TRIAL COURT UTILIZE[D] A FIRST DEGREE ARMED ROBBERY BY IMPOS[ING] AN ILLEGAL SENTENCE. POINT 2 COUNSEL WAS INEFFECT[IVE] HARMFUL AND RECKLESS TO DEFENDANT['S] PLEA AGREEMENT FOR ALLOWING HIS CLIENT TO BE SENTENCE[D] TO A FIRST DEGREE ARMED ROBBERY. COUNSEL HAD FULL KNOWLEDGE THAT HIS CLIENT NEVER ENTER[ED] A GUILTY PLEA ON INDICTMENT NO. 1339-3-98, FOR A FIRST DEGREE ARMED ROBBERY. POINT 3 TRIAL COURT IMPOSED A 10 YEAR DISPARITY ISSUE BETWEEN DEFENDANT AND HIS ALLEGE[D] CO-DEFENDANT. DEFENDANT['S] CO-DEFENDANT RECEIVED A SENTENCE OF 15 YEARS WITH 85% FOR THE SAME CRIME AND CHARGES.

POINT 4 BY MOTION FILED BACK TO THE TRIAL COURT SEE ARGUMENT [SIC] THE MOTION WAS [HEARD] ON JUNE 22, 2009, TRIAL JUDGE AGREED WITH THE DEFENDANT AND REMOVED THE FIRST DEGREE ARMED ROBBERY TO INDICTMENT NO. 1339-3-98, AFTER UTILIZING THE FIRST DEGREE ARMED ROBBERY TO ENHANCE APPELL[ANT'S] SENTENCE. APPELL[ANT] REQUEST[ED] THE TRIAL JUDGE TO REDUCE HIS SENTENCE FROM 25 YEARS WITH 85% TO 20 YEARS WITH 85%. TRIAL COURT DENIED.

POINT 5 THE RECOURSE OF THE RULING BY THE TRIAL JUDGE WAS ANOTHER ERROR.

TRIAL COURT VIOLATED APPELL[ANT'S] FOURTEENTH AMENDMENT RIGHTS. TRIAL COURT VIOLATED APPELL[ANT'S] SIX[TH] AMENDMENT RIGHTS.

Defendant's arguments lack sufficient merit to warrant discussion in a written opinion. R. 2:11-3(e)(2). Even if they had merit, which they do not, they are procedurally barred by court rule.

Defendant's arguments related to the length of his sentence are barred by Rule 3:22-5, as the issues have been previously addressed both in the direct appeal as well as the first PCR application. Defendant in any event is foreclosed from now raising any new sentence issues which were not raised previously, as he had ample opportunity in which to do so. See R. 3:22-4.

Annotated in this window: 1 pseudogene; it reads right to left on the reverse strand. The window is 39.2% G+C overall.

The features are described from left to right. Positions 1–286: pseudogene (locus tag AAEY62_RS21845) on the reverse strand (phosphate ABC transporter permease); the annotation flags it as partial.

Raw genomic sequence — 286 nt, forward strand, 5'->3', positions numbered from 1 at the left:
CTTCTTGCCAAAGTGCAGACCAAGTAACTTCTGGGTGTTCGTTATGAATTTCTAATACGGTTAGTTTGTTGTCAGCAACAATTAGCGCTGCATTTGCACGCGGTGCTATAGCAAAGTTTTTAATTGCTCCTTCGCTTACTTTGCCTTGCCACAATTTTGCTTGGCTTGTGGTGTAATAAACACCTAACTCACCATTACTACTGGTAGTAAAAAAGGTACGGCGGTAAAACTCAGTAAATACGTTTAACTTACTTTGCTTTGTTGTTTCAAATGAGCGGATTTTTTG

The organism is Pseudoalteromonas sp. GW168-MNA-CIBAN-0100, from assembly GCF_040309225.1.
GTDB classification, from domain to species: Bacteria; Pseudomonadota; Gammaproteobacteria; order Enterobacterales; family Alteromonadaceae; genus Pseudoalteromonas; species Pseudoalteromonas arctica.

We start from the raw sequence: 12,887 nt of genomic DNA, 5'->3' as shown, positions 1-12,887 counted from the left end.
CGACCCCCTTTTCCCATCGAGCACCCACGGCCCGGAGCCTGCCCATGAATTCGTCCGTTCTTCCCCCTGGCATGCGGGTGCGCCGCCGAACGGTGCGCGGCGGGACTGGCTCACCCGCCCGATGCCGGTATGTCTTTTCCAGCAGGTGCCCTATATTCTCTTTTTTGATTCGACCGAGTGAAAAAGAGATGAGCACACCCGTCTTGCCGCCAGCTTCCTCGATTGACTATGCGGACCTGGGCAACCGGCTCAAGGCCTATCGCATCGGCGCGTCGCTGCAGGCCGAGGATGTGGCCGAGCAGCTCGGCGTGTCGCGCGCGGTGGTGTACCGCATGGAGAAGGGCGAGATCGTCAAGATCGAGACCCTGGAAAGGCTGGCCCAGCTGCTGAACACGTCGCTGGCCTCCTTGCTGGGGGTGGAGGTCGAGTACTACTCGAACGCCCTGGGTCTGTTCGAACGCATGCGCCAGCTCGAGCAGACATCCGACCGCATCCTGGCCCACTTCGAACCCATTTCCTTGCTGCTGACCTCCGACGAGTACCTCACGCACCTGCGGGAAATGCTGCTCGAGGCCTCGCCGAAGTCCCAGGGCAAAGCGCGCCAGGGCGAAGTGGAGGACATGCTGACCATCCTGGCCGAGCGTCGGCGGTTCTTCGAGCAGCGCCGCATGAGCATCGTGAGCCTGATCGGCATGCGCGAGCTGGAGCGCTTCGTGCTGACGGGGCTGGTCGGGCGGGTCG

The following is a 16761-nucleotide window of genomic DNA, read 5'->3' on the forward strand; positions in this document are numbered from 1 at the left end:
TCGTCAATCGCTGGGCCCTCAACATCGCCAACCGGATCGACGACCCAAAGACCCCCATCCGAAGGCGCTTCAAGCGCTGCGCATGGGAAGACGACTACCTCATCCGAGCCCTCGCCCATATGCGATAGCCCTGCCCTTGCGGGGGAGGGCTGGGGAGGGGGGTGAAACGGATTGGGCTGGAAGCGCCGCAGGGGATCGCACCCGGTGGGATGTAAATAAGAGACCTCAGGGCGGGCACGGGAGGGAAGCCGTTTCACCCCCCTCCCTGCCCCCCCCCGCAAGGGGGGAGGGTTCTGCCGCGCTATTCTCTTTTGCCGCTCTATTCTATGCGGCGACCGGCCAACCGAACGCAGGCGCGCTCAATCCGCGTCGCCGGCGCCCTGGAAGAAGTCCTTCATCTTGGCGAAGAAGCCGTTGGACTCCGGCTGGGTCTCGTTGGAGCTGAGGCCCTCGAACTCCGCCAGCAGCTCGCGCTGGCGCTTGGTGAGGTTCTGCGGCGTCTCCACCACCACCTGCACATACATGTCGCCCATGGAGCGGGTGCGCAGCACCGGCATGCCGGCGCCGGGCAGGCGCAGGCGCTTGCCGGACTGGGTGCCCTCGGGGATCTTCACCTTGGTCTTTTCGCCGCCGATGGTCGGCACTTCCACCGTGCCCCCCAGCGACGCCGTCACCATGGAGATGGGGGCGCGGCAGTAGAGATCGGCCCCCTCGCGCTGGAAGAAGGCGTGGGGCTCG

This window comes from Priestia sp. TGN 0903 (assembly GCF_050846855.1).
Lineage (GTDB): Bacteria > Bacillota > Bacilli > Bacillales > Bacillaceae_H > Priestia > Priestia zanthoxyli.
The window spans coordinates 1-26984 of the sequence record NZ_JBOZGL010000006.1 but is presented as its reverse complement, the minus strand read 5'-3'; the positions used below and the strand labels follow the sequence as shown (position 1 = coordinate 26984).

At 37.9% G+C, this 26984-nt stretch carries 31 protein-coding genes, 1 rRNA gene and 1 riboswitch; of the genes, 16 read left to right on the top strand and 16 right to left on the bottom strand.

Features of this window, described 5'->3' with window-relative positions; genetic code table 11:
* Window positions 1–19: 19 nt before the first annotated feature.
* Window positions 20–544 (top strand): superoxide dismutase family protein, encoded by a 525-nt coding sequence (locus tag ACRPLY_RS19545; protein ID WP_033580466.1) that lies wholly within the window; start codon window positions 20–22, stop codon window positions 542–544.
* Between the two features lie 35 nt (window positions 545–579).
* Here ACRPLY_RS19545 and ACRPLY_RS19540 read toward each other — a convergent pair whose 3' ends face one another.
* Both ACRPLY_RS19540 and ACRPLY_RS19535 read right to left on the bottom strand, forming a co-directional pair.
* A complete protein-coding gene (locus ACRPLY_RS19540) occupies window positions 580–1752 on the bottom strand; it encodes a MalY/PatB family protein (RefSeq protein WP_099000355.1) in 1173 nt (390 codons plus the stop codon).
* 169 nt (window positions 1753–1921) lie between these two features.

Moreover, Rule 3:22-12(a) provides that PCR claims must be asserted within five years after sentence.*fn1 Exceptions are made if and only if the delay was attributable to some "excusable neglect." No such neglect can be alleged since it is apparent from the procedural history that defendant has vigorously pursued all available remedies in the intervening years since 1999. The five-year time bar is dispositive of his contentions of error, as he does not assert excusable neglect and there are no extraordinary circumstances present in the record which warrant enlargement of the time frame. See State v. Milne, 178 N.J. 486, 492 (2004).

We note, in the interests of judicial administration, that defendant mistakenly believes that a twenty-five-year sentence for carjacking is an illegal sentence. It is not. N.J.S.A. 2C:15-2(b) provides that a person convicted of carjacking, a first-degree crime, may be sentenced to an ordinary term of imprisonment between ten and thirty years. Thus the sentencing judge's decision to impose a twenty-five-year term of imprisonment was within the lawful range for the offense. Nothing about the court's decision to vacate the corresponding robbery count in any way affected the viability of the carjacking plea and sentence. Accordingly, even if not time barred, the argument would not constitute a basis for any relief.

Affirmed.